As to using the canner as a COOKER, obviously, this will work, but, I don't do that either. Canners are aluminum. Do you really want to eat food cooked in aluminum? I do not. I cook my food in glass cookware or stainless steel cooking pots (I've had the stainless Revere Ware for 40 years, and I steel love it!). Also, whatever you cook in aluminum, especially high acid foods, will enter the pores of the aluminum and discolor the metal, as well as taint the metal, so that it will leach into whatever you put in the canner next.

    So, no, I don't mix my cookers and canners. One is for COOKING, the other is for CANNING, and, in my personal opinion, never the twain shall meet! ; )

    Happy and safe canning, y'all!

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  2. Thank you for all this great info. I'm still new to canning doing jams and jellies.I really enjoy canning and may try pickles this year. What's your advice on making homemade pectin from apples? More work then what its worth?

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    1. Actually making pectin (I've only done it from apples) is pretty simple... here's the link to how I did mine... http://canninggranny.blogspot.com/2011/09/making-and-canning-pectin-from-apples.html

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  3. Sooo when you make your pectin--are the potency results unique to each batch or are they consistent?

    And off topic--because I want to make you proud (and possibly pat myself on the back).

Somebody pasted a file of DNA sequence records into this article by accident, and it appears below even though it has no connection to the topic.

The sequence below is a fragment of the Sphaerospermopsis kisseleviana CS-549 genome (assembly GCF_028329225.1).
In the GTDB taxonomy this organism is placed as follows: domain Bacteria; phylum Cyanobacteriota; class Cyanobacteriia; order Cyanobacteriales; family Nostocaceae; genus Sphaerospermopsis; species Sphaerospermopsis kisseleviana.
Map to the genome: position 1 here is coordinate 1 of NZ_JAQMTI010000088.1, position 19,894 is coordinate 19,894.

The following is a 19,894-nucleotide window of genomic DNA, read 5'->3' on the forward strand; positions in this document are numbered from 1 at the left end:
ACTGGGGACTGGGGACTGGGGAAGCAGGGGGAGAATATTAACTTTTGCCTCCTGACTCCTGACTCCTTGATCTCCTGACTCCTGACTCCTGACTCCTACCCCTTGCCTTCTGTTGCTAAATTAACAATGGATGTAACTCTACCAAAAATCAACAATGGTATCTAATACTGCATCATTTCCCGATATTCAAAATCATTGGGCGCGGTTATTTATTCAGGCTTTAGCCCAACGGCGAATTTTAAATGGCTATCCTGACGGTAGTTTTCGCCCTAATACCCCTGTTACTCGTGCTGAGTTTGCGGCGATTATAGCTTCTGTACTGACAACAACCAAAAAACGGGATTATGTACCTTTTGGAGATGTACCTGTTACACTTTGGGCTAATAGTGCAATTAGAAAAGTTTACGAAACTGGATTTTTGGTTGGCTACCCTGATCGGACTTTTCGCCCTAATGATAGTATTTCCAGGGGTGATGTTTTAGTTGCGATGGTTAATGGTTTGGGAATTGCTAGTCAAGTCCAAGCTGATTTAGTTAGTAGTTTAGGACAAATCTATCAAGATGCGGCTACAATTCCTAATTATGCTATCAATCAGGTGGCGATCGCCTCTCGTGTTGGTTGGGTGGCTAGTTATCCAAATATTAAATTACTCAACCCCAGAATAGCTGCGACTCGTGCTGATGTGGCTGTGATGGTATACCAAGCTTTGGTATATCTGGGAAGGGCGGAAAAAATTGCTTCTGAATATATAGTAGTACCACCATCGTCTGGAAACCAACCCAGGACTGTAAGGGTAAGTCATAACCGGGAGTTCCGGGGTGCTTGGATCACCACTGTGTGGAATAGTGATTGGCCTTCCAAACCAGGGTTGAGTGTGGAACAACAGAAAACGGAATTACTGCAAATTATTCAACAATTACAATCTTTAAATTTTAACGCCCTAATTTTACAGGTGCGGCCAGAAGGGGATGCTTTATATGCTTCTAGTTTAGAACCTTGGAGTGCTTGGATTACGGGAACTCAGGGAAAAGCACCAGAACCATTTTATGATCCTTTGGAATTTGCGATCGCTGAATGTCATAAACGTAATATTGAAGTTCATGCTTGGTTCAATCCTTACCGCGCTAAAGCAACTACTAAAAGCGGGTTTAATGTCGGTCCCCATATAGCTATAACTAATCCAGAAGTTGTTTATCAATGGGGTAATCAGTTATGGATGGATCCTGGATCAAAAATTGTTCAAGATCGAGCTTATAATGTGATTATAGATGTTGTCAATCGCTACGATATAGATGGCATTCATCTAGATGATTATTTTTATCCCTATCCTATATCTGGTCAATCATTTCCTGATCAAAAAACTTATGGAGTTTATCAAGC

I am in the middle of a kitchen renovation that I am doing all by my lonesome. I refinished the cabinets and tore out the ancient broken tile counters when I got a phone call. The fresh lemons I've been asking about at my local farmers market were in. The timing was bad--but they acquired these special for me--so I was obligated. Ended up with about 200 lemons. Made lemon squash (nearly 6 dozen pint jars)in my partial kitchen, with no counters--but have a working sink. Day 1 I juiced the lemons using your method. Day 2 I made my concentrate and canned. I had an 18"x24" table work area. All jars were covered and cooled on the dining room table. I figure If I can do this with the kitchen apart--I can do anything once the new kitchen is done! Can't wait to lazily sip lemonade this summer (at least until the garden explodes).
    Thank you for all your hard work--you have made it so much easier on me!

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  4. what are the benefits of having a pressure canner over a water bath ?

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    1. You can only can acidic foods like tomatoes, jams, and jellies using a water canner. To can vegetables, meat and everything else, you must use a pressure canner

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  5. How lovely! Your tips were so helpful. thanks for sharing this. The next time can you give us some tips of using pressure cooker